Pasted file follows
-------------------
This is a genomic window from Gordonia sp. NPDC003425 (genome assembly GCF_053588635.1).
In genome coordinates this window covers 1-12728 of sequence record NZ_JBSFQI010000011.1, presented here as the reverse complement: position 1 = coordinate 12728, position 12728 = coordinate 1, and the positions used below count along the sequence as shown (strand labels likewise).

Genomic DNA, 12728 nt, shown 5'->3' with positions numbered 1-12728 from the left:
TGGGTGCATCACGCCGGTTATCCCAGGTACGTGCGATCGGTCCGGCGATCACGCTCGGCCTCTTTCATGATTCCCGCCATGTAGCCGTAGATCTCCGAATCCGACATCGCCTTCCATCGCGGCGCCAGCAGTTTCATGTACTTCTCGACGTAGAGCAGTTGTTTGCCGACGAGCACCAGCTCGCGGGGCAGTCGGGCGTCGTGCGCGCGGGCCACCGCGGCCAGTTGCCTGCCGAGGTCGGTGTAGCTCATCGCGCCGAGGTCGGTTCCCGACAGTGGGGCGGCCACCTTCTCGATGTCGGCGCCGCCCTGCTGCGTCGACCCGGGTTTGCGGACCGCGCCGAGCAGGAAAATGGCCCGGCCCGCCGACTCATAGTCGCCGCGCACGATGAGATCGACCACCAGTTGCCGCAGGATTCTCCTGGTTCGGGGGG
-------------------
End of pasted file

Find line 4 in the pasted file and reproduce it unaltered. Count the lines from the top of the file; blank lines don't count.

TGGGTGCATCACGCCGGTTATCCCAGGTACGTGCGATCGGTCCGGCGATCACGCTCGGCCTCTTTCATGATTCCCGCCATGTAGCCGTAGATCTCCGAATCCGACATCGCCTTCCATCGCGGCGCCAGCAGTTTCATGTACTTCTCGACGTAGAGCAGTTGTTTGCCGACGAGCACCAGCTCGCGGGGCAGTCGGGCGTCGTGCGCGCGGGCCACCGCGGCCAGTTGCCTGCCGAGGTCGGTGTAGCTCATCGCGCCGAGGTCGGTTCCCGACAGTGGGGCGGCCACCTTCTCGATGTCGGCGCCGCCCTGCTGCGTCGACCCGGGTTTGCGGACCGCGCCGAGCAGGAAAATGGCCCGGCCCGCCGACTCATAGTCGCCGCGCACGATGAGATCGACCACCAGTTGCCGCAGGATTCTCCTGGTTCGGGGGG